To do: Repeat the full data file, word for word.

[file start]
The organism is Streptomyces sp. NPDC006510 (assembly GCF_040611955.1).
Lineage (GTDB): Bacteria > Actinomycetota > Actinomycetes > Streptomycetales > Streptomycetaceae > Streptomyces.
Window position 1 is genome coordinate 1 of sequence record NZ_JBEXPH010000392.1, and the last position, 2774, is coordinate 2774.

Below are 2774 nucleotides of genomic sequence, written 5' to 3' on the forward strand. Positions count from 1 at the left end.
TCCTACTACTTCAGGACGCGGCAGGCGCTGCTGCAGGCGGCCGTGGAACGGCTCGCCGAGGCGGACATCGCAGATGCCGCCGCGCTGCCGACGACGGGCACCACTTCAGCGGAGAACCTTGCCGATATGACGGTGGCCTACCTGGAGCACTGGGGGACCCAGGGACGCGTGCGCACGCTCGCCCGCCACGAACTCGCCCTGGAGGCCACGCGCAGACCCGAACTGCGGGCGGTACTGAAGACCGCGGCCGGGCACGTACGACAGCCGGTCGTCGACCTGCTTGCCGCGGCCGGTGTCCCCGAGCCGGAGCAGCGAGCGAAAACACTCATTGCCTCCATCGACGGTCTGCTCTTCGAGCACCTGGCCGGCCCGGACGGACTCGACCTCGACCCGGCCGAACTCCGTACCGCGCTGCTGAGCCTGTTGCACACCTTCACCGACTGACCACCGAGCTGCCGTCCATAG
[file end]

The organism is Streptomyces sp. NPDC006510 (assembly GCF_040611955.1).
Lineage (GTDB): Bacteria > Actinomycetota > Actinomycetes > Streptomycetales > Streptomycetaceae > Streptomyces.
Window position 1 is genome coordinate 1 of sequence record NZ_JBEXPH010000392.1, and the last position, 2774, is coordinate 2774.

Below are 2774 nucleotides of genomic sequence, written 5' to 3' on the forward strand. Positions count from 1 at the left end.
TCCTACTACTTCAGGACGCGGCAGGCGCTGCTGCAGGCGGCCGTGGAACGGCTCGCCGAGGCGGACATCGCAGATGCCGCCGCGCTGCCGACGACGGGCACCACTTCAGCGGAGAACCTTGCCGATATGACGGTGGCCTACCTGGAGCACTGGGGGACCCAGGGACGCGTGCGCACGCTCGCCCGCCACGAACTCGCCCTGGAGGCCACGCGCAGACCCGAACTGCGGGCGGTACTGAAGACCGCGGCCGGGCACGTACGACAGCCGGTCGTCGACCTGCTTGCCGCGGCCGGTGTCCCCGAGCCGGAGCAGCGAGCGAAAACACTCATTGCCTCCATCGACGGTCTGCTCTTCGAGCACCTGGCCGGCCCGGACGGACTCGACCTCGACCCGGCCGAACTCCGTACCGCGCTGCTGAGCCTGTTGCACACCTTCACCGACTGACCACCGAGCTGCCGTCCATAG